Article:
A resident discovered a newborn baby boy in a pile of trash at a housing estate in Chon Buri province on Sunday.
Mr. Surachai Kaewpha, 54, a Pattaya police investigator, told officers he discovered the baby boy around 6 a.m. while taking his dog for a morning walk, according to Police.
Mr. Surachai reported hearing noises from a trash pile near a house in Bang Lamung district of Chon Buri. He said he reached into the trash and discovered a baby boy wrapped in tissue paper and sealed in a plastic bag.
The baby boy was sobbing, he said
He called the police, who arrived shortly after with rescue workers. The infant was transported to Bang Lamung Hospital. As evidence, the police took the plastic bag and the blood-soaked tissue paper.
Rescue worker, Mr. Thanapong Ok-un, told police that the Pattaya rescue unit had received a call for help from a 17-year-old girl about an hour before.
The girl staying in a nearby row house discovered she was bleeding and informed rescuers that the blood was from menstruation. She was taken to the hospital immediately.
The girl was seen walking out of her room and returning, leaving a trail of blood behind her.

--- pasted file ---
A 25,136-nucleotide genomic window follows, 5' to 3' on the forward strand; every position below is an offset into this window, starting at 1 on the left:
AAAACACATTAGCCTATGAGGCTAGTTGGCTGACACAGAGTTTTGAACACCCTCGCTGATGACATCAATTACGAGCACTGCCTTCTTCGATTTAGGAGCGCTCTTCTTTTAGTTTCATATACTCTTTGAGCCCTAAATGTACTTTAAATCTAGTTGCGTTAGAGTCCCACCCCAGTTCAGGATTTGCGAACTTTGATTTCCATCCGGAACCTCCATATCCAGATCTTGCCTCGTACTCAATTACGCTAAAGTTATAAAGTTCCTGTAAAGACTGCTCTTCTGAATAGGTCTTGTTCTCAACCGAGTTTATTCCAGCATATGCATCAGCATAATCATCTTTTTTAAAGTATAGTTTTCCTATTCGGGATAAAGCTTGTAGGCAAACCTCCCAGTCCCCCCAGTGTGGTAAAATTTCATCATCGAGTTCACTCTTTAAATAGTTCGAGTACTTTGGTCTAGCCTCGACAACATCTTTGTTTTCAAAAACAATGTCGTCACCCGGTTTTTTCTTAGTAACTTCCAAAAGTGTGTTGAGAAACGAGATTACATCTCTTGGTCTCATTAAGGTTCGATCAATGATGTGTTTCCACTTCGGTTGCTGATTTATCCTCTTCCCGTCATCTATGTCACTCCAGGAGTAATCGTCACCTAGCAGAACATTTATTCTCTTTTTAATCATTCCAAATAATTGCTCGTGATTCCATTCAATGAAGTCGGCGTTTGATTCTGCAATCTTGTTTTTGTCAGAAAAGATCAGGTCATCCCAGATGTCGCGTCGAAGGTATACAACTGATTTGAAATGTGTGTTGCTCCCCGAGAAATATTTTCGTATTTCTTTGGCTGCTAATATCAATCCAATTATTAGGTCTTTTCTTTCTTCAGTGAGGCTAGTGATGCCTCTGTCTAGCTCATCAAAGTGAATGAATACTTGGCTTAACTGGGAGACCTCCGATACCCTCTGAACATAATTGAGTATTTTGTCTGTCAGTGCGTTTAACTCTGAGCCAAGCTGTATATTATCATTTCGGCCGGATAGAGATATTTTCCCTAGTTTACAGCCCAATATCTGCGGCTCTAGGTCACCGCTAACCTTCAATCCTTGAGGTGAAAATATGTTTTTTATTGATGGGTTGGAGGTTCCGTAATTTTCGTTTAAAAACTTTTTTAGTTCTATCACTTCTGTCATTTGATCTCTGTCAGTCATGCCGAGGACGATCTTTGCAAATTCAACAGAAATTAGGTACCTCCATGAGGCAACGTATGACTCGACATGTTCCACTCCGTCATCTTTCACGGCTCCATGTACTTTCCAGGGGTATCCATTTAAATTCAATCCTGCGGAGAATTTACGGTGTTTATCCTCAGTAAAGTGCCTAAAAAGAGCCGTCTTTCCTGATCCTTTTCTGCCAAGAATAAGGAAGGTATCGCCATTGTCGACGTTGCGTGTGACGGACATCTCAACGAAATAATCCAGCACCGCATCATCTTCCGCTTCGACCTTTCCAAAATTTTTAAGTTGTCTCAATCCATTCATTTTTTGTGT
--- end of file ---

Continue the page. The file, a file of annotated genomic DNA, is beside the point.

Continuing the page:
The police intended to question the girl about the baby boy once she is released from Hospital.
Doctors at Bang Lamung Hospital were now caring for the baby boy, who weighed about 3.7 kilograms.
Hidden Stigma for teenage mothers
Returning to school or work after giving birth often comes with a hidden cost of stigma and abuse for teenage mothers in Thailand.
Due to the perceived shame in the community, families frequently force their pregnant daughters to leave home.
“The majority of Thai society still believes that adolescents should not have sex,” Sirathranot explains. “They believe it is wrong, a sin, and inappropriate, and parents frequently force their pregnant daughters to leave school.”
“Of course, they are mocked and jeered at when they arrive at new schools,” he says.
Over the last 15 years, over one million babies were born to teen mothers, with a 31% increase from 2000 to 2014. The average age of pregnant teenagers is decreasing year after year.
In response, the government enacted the ‘Prevention and Solution of Adolescent Pregnancy Problem Act in July 2016 to reduce teen pregnancies in ten years and better assist Thailand’s hundreds of thousands of teenage mothers.
All young people aged 10 to 19 must have access to sexual and reproductive healthcare, services and information, both at school and at work, and pregnant teenagers must be able to access proper care and advice while remaining in school.
The law also requires teen mothers to receive vocational training to find work.